Salar de Uyuni, located in southwest Bolivia, is the world’s largest salt flat. At 3,656 meters above sea level, the flat spreads a huge 10,582 square kilometers (4,086 sq mi), across the landscape. 30,000–42,000 years ago, the area was part of a giant prehistoric lake, Lake Minchin. When it dried, two lakes and two major salt deserts, Salar de Coipasa and the larger Salar de Uyuni, were formed.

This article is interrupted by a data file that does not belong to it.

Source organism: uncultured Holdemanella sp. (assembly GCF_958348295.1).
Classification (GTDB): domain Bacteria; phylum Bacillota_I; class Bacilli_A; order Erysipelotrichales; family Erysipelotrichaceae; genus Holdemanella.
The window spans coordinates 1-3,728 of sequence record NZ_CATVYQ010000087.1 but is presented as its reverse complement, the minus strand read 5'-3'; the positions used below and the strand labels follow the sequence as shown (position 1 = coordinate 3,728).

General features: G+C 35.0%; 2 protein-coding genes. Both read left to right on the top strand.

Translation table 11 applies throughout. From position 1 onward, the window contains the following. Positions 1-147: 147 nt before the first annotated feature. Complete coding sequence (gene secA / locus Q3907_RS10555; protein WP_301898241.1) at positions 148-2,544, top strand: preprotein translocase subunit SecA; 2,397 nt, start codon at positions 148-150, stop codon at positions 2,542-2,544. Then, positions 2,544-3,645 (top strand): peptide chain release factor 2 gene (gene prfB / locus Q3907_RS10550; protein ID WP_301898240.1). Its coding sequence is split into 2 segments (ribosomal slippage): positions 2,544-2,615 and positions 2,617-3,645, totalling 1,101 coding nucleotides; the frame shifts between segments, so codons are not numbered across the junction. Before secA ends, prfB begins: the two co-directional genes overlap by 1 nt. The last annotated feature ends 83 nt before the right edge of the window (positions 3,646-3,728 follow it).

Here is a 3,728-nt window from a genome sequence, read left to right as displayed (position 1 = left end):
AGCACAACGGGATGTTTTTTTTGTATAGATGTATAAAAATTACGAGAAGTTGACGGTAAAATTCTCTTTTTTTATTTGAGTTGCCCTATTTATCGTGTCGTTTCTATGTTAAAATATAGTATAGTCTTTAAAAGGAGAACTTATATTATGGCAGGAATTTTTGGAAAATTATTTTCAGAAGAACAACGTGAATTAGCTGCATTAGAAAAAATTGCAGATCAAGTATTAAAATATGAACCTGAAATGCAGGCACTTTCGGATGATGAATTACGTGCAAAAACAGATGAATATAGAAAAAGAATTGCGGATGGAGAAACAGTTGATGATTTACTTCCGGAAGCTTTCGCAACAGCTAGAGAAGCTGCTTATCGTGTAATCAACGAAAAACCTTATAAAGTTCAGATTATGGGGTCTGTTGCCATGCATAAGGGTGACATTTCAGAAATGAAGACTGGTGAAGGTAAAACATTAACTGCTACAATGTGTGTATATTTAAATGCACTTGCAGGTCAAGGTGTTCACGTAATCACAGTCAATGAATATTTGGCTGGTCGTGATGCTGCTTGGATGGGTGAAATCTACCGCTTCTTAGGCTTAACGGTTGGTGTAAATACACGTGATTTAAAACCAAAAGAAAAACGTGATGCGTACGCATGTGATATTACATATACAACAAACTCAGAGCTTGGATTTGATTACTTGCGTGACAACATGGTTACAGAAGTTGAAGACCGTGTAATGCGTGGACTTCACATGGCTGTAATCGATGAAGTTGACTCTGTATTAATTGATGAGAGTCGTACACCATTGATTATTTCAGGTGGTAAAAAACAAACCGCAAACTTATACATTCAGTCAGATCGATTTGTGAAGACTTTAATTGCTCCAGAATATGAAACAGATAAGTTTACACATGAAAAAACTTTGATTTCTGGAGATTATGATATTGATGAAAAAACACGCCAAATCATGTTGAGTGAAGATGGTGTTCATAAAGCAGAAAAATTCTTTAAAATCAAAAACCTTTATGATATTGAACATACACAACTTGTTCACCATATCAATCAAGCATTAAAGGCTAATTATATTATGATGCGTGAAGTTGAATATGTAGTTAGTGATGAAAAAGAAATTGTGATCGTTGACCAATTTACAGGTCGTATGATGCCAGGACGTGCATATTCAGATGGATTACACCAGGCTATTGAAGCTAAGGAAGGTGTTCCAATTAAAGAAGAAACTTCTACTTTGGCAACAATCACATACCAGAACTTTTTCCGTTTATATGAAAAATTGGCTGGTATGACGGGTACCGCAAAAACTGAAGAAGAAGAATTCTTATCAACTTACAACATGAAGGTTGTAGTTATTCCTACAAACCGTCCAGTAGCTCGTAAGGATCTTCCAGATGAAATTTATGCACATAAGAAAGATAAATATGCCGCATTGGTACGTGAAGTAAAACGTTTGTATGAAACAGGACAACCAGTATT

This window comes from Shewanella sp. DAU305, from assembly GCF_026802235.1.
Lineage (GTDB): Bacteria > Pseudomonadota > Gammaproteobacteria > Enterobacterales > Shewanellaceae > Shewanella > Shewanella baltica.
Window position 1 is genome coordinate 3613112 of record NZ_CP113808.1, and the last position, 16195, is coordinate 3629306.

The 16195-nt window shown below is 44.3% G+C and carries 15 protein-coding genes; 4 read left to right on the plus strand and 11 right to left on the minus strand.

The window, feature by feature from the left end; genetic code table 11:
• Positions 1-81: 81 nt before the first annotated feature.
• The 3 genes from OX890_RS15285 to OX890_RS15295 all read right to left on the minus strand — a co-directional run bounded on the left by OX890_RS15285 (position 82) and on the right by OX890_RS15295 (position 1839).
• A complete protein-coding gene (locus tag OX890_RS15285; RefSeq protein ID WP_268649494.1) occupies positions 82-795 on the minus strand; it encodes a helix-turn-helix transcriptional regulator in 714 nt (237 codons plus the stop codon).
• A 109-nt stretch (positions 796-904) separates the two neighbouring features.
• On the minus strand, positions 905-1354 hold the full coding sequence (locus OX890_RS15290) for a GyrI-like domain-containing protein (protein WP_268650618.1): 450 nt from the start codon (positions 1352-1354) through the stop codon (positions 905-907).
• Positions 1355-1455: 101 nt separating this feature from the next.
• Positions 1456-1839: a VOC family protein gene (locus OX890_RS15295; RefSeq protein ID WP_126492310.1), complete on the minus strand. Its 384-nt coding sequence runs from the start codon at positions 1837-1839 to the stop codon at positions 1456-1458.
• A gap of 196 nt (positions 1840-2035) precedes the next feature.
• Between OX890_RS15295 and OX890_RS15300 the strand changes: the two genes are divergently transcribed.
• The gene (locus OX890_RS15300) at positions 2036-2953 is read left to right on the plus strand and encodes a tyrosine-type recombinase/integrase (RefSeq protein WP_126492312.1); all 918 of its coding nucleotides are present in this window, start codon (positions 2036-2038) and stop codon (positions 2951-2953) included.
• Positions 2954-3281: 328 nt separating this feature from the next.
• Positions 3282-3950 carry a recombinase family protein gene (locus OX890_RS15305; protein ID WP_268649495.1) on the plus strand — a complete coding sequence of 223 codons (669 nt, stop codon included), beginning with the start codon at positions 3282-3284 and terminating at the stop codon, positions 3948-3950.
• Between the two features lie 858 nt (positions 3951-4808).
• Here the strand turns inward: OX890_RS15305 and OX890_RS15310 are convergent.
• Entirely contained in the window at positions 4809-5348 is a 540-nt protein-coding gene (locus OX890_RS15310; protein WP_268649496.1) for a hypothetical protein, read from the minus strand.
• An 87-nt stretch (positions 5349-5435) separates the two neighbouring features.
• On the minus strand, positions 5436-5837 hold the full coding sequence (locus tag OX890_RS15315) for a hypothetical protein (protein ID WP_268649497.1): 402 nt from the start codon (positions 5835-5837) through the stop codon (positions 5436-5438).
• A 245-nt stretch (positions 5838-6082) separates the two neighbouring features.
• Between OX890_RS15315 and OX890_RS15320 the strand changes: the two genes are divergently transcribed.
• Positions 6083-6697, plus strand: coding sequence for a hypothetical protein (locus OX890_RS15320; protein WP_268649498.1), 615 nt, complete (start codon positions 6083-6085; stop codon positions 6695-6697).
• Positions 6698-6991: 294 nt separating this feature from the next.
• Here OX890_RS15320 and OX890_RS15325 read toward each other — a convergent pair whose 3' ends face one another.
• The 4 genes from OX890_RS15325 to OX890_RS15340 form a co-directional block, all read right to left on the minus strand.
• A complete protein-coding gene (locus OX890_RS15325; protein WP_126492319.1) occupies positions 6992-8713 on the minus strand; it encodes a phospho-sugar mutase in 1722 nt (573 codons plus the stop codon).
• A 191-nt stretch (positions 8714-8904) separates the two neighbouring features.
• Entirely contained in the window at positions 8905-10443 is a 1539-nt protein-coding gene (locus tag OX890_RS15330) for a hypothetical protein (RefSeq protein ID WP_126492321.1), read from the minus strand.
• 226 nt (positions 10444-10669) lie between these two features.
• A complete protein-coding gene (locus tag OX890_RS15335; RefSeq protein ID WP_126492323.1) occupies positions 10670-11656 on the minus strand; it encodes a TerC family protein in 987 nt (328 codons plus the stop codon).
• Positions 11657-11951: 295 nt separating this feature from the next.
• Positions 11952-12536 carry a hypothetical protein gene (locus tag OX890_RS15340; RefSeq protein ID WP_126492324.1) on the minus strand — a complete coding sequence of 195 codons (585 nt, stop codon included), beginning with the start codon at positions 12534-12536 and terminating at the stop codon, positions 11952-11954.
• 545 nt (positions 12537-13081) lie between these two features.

Famed for its magnitude, Salar de Uyuni is also a major breeding ground for flamingos and houses 50 – 70% of the world’s lithium reserves. But the salt flat is also renowned for another incredible feature. When it rains, the salty crust transforms into a giant mirror.
Featured image of Salar de Uyuni, Bolivia. Photo: Luca Galuzzi (www.galuzzi.it)